This dissertation examines contemporary U.S. women writing about war, with primarily women subjects and protagonists, from 1991-2013, in fiction, memoir, and media. The writers situate women at the center of war texts and privilege their voices as authoritative speakers in war, whether as civilians and soldiers trying to survive or indigenous women preparing for the possibility of war. I argue that these authors are rewriting scripts of war to reflect gendered experiences and opening new ways of thinking about war. Women Rewriting Scripts of War argues that Leslie Marmon Silko’s novel Almanac of the Dead juxtaposes an indigenous Story concept against a white industrialized national “Truth,” and indigenous women characters will resort to war if needed to oppose it. Silko’s and the other texts here challenge readers to unseat assumptions about the sovereignty of the U.S. and other countries, about the fixedness of gender, of capitalism, and of how humans relate to each other‒and how we should. I argue in Essay 3 that the script of “the body” or “the soldier” in military service can be expanded by moving toward language and concepts from feminist and queer theory and spectrums of gender and sexuality. This can contribute to positive change for all military members. In each of the texts, there are some similarities in connections with others. Connections enable solidarity for change, possibilities for healing, and survival; indeed, without connections with others to work together, survival is not possible. Changes to established economic structures become necessary for women in Barbara Kingsolver’s novel The Poisonwood Bible; I argue that women engaging in alternative modes of economy subvert the dominant economic constraints, gender hierarchies, and social isolation during and after war in the Congo. In Essay 5, I explore two fictional texts about the U.S. wars in Iraq and Afghanistan, Helen Benedict's novel Sand Queen and Katey Schultz’s short story collection Flashes of War. The connections in these women’s texts about war are not idealized, and they function as the antithesis to the fragmentation and isolation of postmodern texts.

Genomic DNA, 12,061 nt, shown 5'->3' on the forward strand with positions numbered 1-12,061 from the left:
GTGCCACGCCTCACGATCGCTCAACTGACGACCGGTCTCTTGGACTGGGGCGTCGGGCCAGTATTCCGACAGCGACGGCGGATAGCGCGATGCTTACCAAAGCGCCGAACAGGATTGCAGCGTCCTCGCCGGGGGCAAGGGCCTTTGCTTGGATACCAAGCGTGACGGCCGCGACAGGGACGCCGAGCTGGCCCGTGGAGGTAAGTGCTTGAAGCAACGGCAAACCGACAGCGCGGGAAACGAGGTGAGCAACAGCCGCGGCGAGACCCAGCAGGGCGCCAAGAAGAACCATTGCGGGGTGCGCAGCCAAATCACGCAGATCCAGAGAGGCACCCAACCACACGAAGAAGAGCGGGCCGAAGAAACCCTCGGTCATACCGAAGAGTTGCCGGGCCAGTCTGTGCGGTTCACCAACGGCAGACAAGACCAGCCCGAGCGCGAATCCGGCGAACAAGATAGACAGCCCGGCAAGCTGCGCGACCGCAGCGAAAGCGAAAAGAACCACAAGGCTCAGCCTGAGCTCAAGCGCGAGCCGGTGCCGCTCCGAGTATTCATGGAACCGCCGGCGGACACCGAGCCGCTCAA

ASU student Bandok Lul (Nuer) rehearses a pitch for Refugee Coding Academy. “Lost Boys Found” is an ongoing, interdisciplinary project that is collecting, recording and archiving the oral histories of the Lost Boys/Girls of Sudan. The collection is a work-in-progress, seeking to record the oral history of as many Lost Boys/Girls as are willing, and will be used in a future book.
This dissertation is a study of place and the ways that place plays a role in the stories we tell about ourselves and the ways we interact with the world. It is also the study of a moment in time and how a moment can impact what came before and all that follows. By taking on the subject of 1920s anglophone modernism in France I explore the way this particular time and place drew upon the past and impacted the future of literary culture. Post World War I France serves as a fluid social, political, and cultural space and the moment is one of plural modernisms. I argue that the interwar period was a transnational moment that laid the groundwork for the kind of global interactions that are both positively and negatively impacting the world today. I maintain that the critical work connected to the influence of 1920s France on Modernism deserves a more interstitial analysis than we have seen, one that expressly challenges the national frameworks that lead to a monolithic focus on the specific identity politics attached to race, gender, class and sexuality. I promote instead a consideration of the articulations between all of these factors by expanding, connecting and providing contingencies for the difference within the unity and the similarities that exist beyond it. I consider the way that the idea, history, social culture and geography of France work as sources of literary innovation and as spaces of literary fantasy for three diverse anglophone modernist writers: Jean Rhys, Claude McKay and William Faulkner. Their interaction with the place and the people make for a complex web of articulated difference that is the very core of transnational modernism. By considering their use of place in modernist fiction, I question the centrality of Paris as a modernist topos that too often replaces any broader understanding of France as a diverse cultural and topographical space, and I question the nation-centric logic of modernist criticism that fails to recognize the complex ways that language in general and the English language in particular function in this particular expatriate modernist moment.